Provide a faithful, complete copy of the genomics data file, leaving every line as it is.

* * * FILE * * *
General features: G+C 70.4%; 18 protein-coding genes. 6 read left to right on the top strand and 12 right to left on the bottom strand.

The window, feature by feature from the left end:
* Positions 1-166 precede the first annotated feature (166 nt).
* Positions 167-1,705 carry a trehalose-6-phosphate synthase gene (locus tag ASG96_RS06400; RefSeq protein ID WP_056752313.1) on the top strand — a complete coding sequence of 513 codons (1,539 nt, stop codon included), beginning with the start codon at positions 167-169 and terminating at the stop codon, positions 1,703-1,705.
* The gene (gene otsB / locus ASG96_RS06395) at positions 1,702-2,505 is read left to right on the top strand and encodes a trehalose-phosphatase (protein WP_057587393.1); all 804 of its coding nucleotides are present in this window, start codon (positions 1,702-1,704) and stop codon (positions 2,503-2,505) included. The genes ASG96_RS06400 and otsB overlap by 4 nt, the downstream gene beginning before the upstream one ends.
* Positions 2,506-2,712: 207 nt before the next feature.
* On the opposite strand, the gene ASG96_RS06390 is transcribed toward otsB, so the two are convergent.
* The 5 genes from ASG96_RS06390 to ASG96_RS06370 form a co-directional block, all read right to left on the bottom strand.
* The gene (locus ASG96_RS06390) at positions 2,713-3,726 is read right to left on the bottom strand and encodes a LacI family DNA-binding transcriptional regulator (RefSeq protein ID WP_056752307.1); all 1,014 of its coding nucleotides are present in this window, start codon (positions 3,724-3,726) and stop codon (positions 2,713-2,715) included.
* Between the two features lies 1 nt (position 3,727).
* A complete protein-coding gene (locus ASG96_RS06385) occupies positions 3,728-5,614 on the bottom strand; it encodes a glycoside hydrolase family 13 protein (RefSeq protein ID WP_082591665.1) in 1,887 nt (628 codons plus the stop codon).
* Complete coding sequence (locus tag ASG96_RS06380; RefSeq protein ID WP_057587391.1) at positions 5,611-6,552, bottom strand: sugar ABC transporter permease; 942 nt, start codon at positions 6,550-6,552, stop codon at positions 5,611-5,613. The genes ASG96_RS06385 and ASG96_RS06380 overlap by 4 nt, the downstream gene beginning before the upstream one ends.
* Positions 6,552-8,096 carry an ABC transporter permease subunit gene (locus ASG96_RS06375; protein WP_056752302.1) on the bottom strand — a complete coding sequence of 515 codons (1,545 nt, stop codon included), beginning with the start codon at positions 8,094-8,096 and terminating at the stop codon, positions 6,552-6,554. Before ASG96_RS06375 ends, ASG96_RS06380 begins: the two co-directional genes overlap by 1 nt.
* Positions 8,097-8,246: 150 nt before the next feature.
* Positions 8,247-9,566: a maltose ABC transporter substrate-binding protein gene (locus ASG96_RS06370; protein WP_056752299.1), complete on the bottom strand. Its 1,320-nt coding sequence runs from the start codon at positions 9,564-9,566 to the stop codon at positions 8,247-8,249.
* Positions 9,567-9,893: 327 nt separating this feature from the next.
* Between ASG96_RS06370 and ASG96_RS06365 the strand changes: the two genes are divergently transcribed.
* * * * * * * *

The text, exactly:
General features: G+C 70.4%; 18 protein-coding genes. 6 read left to right on the top strand and 12 right to left on the bottom strand.

The window, feature by feature from the left end:
* Positions 1-166 precede the first annotated feature (166 nt).
* Positions 167-1,705 carry a trehalose-6-phosphate synthase gene (locus tag ASG96_RS06400; RefSeq protein ID WP_056752313.1) on the top strand — a complete coding sequence of 513 codons (1,539 nt, stop codon included), beginning with the start codon at positions 167-169 and terminating at the stop codon, positions 1,703-1,705.
* The gene (gene otsB / locus ASG96_RS06395) at positions 1,702-2,505 is read left to right on the top strand and encodes a trehalose-phosphatase (protein WP_057587393.1); all 804 of its coding nucleotides are present in this window, start codon (positions 1,702-1,704) and stop codon (positions 2,503-2,505) included. The genes ASG96_RS06400 and otsB overlap by 4 nt, the downstream gene beginning before the upstream one ends.
* Positions 2,506-2,712: 207 nt before the next feature.
* On the opposite strand, the gene ASG96_RS06390 is transcribed toward otsB, so the two are convergent.
* The 5 genes from ASG96_RS06390 to ASG96_RS06370 form a co-directional block, all read right to left on the bottom strand.
* The gene (locus ASG96_RS06390) at positions 2,713-3,726 is read right to left on the bottom strand and encodes a LacI family DNA-binding transcriptional regulator (RefSeq protein ID WP_056752307.1); all 1,014 of its coding nucleotides are present in this window, start codon (positions 3,724-3,726) and stop codon (positions 2,713-2,715) included.
* Between the two features lies 1 nt (position 3,727).
* A complete protein-coding gene (locus ASG96_RS06385) occupies positions 3,728-5,614 on the bottom strand; it encodes a glycoside hydrolase family 13 protein (RefSeq protein ID WP_082591665.1) in 1,887 nt (628 codons plus the stop codon).
* Complete coding sequence (locus tag ASG96_RS06380; RefSeq protein ID WP_057587391.1) at positions 5,611-6,552, bottom strand: sugar ABC transporter permease; 942 nt, start codon at positions 6,550-6,552, stop codon at positions 5,611-5,613. The genes ASG96_RS06385 and ASG96_RS06380 overlap by 4 nt, the downstream gene beginning before the upstream one ends.
* Positions 6,552-8,096 carry an ABC transporter permease subunit gene (locus ASG96_RS06375; protein WP_056752302.1) on the bottom strand — a complete coding sequence of 515 codons (1,545 nt, stop codon included), beginning with the start codon at positions 8,094-8,096 and terminating at the stop codon, positions 6,552-6,554. Before ASG96_RS06375 ends, ASG96_RS06380 begins: the two co-directional genes overlap by 1 nt.
* Positions 8,097-8,246: 150 nt before the next feature.
* Positions 8,247-9,566: a maltose ABC transporter substrate-binding protein gene (locus ASG96_RS06370; protein WP_056752299.1), complete on the bottom strand. Its 1,320-nt coding sequence runs from the start codon at positions 9,564-9,566 to the stop codon at positions 8,247-8,249.
* Positions 9,567-9,893: 327 nt separating this feature from the next.
* Between ASG96_RS06370 and ASG96_RS06365 the strand changes: the two genes are divergently transcribed.